The best way to play the system would be to make as much as possible while having the smallest “footprint” possible. It would be to use your patch of dirt far more productively than the average similar patch of dirt in your area as they would all be valued and taxed a similar amount. Just exactly what we want.
All of the complexity in superannuation would be reduced to something that made sense to the average worker. Super should be about a high level of security and regulatory safeguards of people’s retirement funding and not all about the tax concessions. There would still be plenty of good work for the accounting clerks to do. Probably 100,000 good legal, accounting and clerical workers could be switched to useful work from mindless income tax compliance, or detailed finangling avoidance. Truth in accounting would be driven by a market that desires accurate valuation and accountability of businesses for the reasons of business rather than endless games with the ATO daleks.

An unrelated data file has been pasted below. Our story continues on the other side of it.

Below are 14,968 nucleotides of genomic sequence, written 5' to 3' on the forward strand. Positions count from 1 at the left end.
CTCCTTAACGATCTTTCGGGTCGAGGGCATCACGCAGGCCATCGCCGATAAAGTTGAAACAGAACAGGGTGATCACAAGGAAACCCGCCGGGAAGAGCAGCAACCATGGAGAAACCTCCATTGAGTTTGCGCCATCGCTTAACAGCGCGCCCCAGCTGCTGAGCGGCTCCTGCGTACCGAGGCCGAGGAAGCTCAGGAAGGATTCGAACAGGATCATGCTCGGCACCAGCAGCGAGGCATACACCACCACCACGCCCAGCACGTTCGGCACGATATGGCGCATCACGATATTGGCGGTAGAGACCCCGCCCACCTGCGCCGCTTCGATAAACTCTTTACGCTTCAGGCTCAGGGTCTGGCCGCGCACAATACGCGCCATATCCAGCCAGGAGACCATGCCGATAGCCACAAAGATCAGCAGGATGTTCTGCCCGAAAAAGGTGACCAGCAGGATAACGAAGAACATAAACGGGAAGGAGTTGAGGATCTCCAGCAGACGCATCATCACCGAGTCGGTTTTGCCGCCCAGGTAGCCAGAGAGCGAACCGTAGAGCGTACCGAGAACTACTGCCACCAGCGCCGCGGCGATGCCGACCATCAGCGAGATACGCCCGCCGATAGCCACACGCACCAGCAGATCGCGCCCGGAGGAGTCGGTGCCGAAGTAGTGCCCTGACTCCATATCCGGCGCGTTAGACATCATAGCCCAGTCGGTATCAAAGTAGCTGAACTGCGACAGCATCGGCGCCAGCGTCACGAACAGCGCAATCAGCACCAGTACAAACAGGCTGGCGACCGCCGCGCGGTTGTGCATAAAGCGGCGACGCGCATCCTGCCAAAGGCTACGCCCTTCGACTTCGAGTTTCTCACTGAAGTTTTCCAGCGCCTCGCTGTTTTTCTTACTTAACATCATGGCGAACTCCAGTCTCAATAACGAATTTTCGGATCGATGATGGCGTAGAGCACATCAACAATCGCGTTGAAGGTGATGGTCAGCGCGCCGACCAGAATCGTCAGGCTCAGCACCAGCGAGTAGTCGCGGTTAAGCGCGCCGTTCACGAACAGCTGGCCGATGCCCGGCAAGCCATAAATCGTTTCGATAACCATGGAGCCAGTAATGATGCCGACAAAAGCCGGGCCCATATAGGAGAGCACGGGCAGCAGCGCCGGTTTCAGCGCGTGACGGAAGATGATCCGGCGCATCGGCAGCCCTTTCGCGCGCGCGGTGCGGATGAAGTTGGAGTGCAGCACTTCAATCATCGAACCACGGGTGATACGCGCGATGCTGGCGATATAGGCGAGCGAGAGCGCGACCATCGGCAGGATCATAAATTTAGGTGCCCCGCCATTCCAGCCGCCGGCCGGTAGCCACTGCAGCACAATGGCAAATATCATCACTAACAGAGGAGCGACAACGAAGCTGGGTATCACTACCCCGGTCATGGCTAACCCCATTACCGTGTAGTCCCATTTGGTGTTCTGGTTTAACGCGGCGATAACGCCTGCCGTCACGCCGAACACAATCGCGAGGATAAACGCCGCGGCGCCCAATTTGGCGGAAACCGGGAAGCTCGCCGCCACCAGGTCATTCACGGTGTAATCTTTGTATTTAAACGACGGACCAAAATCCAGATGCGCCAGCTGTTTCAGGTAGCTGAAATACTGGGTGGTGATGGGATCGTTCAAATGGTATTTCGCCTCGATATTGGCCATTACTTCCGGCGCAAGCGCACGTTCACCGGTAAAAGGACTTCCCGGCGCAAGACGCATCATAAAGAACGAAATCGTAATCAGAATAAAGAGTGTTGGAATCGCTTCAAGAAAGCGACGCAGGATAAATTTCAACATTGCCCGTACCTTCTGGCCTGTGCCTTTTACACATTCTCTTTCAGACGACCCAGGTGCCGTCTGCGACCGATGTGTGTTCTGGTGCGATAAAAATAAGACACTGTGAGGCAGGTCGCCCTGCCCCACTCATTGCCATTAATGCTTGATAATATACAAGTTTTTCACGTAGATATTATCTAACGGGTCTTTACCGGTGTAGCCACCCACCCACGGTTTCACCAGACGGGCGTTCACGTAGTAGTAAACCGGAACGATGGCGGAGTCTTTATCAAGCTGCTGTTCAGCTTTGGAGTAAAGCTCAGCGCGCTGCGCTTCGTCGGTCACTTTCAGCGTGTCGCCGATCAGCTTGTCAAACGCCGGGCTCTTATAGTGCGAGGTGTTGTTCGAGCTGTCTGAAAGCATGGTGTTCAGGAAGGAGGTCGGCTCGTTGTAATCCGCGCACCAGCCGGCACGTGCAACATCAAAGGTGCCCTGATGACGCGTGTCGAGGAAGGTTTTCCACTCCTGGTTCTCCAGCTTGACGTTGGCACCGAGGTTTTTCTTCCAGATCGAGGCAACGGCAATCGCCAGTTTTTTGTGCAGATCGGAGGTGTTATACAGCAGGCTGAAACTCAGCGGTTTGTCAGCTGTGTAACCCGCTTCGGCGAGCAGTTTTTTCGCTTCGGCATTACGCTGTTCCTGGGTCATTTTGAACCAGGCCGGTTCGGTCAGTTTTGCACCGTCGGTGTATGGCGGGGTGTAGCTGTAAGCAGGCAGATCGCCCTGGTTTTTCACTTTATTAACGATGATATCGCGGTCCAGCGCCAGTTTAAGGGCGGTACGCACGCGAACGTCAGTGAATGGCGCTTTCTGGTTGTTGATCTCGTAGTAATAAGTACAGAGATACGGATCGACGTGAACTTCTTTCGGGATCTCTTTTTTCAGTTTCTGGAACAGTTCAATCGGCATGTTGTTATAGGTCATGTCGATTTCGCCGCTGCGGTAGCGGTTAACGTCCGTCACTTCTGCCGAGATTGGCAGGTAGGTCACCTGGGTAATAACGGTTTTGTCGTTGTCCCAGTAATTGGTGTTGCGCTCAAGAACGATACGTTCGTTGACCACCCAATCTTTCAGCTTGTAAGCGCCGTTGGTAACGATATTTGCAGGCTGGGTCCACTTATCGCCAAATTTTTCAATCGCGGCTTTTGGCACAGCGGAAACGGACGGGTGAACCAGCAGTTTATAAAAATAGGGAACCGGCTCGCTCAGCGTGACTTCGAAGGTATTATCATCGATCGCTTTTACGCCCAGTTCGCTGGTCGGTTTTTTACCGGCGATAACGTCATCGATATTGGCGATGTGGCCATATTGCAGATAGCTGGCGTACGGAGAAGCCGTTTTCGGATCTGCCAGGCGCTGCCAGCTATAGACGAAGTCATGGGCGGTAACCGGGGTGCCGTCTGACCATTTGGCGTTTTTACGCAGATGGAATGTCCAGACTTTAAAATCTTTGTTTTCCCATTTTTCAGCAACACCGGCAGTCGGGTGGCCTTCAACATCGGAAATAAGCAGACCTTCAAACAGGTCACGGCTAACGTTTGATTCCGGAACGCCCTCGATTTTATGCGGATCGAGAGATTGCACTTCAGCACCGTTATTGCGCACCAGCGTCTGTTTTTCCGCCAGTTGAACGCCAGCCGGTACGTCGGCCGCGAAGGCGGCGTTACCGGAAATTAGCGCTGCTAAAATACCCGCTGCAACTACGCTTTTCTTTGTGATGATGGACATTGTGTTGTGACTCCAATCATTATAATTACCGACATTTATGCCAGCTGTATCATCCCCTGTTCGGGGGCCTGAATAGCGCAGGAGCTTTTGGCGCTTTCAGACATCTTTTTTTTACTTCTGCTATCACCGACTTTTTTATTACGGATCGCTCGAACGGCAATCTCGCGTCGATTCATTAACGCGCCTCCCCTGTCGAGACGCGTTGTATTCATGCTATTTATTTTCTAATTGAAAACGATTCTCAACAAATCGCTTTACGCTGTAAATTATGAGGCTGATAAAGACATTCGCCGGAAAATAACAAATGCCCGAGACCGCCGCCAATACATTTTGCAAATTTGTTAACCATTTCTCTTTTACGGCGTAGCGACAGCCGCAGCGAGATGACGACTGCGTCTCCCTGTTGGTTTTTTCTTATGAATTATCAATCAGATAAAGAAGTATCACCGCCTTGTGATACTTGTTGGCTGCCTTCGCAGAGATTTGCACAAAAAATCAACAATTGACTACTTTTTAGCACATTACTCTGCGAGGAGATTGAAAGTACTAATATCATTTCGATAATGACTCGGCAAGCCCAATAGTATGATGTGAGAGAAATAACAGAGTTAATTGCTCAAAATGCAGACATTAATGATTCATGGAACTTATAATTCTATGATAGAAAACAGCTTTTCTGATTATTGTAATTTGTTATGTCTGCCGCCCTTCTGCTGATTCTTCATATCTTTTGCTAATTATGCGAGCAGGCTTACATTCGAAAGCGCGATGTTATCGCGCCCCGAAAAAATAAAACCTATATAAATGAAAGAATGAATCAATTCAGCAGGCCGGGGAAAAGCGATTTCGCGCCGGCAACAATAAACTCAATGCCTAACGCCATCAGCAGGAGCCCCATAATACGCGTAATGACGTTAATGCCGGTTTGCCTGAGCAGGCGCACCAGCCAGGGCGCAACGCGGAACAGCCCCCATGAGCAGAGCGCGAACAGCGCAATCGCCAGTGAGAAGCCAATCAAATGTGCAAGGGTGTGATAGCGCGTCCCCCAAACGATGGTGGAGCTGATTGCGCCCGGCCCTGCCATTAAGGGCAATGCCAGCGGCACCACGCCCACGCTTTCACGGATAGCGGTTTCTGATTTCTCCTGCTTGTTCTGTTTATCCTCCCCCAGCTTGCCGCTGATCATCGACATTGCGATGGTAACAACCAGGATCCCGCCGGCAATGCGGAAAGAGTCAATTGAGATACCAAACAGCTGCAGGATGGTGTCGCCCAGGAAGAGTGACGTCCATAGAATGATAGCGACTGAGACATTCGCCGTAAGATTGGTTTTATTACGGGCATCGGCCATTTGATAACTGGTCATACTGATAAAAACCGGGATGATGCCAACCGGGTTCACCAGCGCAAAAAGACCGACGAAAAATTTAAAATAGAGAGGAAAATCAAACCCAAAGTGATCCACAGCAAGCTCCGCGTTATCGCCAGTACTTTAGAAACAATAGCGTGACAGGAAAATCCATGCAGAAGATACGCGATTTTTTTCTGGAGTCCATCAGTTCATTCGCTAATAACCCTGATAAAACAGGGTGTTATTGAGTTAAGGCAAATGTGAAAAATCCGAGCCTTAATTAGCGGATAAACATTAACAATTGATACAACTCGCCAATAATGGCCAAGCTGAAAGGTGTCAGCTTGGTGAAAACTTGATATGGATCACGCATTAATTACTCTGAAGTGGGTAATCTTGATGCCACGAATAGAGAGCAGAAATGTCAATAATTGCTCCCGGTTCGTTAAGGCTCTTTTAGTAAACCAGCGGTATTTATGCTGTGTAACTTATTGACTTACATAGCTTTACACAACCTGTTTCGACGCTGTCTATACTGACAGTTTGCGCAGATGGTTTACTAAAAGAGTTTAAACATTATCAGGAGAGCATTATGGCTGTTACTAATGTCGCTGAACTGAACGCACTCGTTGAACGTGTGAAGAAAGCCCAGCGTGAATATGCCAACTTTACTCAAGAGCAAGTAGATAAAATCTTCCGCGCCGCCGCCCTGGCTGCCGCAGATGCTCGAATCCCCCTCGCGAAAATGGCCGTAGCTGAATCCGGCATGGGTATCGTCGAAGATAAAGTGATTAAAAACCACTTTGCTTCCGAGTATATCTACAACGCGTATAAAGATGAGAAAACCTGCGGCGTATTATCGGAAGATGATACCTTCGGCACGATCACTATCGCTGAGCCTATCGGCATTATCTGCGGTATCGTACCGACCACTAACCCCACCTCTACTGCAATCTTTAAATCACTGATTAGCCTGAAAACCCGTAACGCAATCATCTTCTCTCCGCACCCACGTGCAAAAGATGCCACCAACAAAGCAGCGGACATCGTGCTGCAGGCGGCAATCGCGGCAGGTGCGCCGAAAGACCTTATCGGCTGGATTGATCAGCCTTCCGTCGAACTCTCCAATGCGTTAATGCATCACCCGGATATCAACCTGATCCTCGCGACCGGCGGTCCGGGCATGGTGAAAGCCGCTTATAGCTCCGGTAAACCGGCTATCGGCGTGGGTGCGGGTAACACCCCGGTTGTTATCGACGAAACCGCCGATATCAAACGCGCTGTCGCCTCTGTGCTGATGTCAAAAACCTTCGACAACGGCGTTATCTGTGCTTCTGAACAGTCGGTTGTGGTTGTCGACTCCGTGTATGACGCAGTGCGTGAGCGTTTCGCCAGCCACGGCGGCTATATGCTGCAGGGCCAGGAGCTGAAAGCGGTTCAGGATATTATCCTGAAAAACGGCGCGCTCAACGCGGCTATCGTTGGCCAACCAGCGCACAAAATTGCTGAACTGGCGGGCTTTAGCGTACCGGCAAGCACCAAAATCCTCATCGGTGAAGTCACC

No income tax. No payroll tax, company tax, superannuation tax, GST and no need to argue deductions. Goodness me. Ordinary hard workers might even be capable once more of running their own small business with just a cash book. I find that people do get it. Their response is then: “You are right, but THEY will never allow it to happen”… I think with wisdom, persistence, tact, and a sprinkle of wry humour, we can do something about that.